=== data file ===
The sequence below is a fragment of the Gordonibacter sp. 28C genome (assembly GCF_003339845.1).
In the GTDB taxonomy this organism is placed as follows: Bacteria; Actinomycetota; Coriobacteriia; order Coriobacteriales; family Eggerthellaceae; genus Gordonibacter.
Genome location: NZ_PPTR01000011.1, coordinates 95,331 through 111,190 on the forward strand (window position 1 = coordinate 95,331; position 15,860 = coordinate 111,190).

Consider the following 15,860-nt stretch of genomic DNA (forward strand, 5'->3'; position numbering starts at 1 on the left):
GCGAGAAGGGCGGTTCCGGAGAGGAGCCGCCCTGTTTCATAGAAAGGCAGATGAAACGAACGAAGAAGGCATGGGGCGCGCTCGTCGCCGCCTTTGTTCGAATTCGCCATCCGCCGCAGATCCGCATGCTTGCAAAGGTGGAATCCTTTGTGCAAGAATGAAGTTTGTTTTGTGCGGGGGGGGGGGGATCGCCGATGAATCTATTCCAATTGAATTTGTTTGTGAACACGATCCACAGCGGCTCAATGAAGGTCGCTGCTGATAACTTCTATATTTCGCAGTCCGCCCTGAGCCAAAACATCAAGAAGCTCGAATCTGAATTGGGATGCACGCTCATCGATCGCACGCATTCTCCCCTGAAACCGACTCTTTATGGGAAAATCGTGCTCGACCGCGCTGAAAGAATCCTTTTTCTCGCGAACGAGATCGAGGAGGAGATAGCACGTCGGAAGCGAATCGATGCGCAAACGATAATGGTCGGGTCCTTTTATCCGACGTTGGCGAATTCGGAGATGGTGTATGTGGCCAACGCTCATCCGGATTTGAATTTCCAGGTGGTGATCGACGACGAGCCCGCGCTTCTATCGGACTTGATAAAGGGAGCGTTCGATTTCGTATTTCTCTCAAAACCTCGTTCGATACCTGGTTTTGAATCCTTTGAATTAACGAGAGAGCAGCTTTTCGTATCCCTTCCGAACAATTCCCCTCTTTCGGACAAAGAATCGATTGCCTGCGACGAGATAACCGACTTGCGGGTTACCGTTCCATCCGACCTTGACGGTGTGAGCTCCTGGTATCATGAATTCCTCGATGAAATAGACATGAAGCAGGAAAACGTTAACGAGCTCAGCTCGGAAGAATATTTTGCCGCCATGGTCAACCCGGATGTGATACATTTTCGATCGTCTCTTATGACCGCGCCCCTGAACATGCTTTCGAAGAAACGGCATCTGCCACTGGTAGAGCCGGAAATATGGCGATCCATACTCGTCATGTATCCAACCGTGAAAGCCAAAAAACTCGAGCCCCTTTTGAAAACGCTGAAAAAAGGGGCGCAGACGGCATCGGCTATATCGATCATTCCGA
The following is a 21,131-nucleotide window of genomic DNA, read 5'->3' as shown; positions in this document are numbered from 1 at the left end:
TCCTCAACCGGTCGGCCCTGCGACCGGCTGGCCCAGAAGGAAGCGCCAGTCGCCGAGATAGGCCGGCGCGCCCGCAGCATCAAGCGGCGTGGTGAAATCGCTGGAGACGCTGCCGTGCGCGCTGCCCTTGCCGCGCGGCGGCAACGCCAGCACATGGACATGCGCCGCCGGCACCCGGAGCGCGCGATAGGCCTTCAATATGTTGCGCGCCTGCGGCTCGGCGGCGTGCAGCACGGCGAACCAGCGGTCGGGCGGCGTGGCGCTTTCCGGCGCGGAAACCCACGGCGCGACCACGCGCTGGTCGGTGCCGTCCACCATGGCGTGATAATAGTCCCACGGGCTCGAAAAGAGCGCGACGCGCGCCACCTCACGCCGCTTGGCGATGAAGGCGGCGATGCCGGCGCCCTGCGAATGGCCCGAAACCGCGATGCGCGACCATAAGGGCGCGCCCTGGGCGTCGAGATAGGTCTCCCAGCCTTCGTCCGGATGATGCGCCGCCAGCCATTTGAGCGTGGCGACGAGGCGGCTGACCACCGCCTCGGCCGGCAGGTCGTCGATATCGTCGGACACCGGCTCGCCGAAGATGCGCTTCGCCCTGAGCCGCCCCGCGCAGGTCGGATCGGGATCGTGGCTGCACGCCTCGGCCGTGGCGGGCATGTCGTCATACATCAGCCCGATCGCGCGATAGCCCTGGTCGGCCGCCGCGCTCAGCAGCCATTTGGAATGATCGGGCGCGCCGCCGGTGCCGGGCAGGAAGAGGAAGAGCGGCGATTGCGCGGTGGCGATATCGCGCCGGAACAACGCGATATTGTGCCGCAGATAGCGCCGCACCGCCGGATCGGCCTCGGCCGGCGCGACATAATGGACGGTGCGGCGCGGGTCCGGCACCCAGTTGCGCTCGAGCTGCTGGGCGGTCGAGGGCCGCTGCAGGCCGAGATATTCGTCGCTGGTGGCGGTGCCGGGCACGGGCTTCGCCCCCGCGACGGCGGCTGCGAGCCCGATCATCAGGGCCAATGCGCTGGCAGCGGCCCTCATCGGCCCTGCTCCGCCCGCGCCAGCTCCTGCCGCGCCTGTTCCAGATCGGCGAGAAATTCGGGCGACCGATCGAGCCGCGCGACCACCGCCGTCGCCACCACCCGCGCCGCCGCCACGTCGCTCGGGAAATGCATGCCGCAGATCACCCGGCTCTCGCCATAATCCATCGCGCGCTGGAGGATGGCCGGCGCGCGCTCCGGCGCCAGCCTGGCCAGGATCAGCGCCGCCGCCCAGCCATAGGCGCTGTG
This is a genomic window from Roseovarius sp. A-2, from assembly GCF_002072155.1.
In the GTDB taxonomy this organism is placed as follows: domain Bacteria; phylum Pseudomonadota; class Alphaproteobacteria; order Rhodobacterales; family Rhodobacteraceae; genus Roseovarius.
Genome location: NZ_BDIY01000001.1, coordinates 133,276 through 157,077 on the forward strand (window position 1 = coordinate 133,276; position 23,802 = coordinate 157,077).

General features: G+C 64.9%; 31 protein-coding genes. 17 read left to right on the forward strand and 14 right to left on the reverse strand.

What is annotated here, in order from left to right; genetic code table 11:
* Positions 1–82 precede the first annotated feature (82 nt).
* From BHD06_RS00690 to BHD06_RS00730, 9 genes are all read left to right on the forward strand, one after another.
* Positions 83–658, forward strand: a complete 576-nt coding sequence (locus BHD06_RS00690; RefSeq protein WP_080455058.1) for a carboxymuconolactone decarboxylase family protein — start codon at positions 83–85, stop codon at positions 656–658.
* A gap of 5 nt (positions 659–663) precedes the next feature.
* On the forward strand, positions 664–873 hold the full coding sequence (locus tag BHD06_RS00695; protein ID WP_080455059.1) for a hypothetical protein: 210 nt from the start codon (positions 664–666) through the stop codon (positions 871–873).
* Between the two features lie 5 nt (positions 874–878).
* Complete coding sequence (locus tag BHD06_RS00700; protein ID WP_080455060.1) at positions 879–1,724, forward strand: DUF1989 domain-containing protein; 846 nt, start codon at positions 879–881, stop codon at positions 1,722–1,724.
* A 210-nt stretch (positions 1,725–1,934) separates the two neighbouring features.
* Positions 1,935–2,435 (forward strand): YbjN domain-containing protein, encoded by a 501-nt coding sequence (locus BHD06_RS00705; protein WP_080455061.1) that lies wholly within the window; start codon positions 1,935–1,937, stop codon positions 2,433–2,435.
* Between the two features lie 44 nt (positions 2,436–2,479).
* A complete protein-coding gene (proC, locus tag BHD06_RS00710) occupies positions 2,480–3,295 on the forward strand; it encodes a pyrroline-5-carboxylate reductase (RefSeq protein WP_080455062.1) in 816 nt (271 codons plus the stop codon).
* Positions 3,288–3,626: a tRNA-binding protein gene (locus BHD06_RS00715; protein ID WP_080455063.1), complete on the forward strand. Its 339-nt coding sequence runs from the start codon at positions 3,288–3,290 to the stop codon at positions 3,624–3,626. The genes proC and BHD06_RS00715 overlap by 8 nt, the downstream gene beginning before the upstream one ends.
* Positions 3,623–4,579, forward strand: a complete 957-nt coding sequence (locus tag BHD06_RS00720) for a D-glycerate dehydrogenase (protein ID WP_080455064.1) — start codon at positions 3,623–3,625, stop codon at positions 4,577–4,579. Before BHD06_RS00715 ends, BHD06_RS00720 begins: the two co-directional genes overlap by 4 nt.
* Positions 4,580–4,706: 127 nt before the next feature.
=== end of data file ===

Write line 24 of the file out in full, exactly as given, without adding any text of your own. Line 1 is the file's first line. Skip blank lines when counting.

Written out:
* Positions 3,288–3,626: a tRNA-binding protein gene (locus BHD06_RS00715; protein ID WP_080455063.1), complete on the forward strand. Its 339-nt coding sequence runs from the start codon at positions 3,288–3,290 to the stop codon at positions 3,624–3,626. The genes proC and BHD06_RS00715 overlap by 8 nt, the downstream gene beginning before the upstream one ends.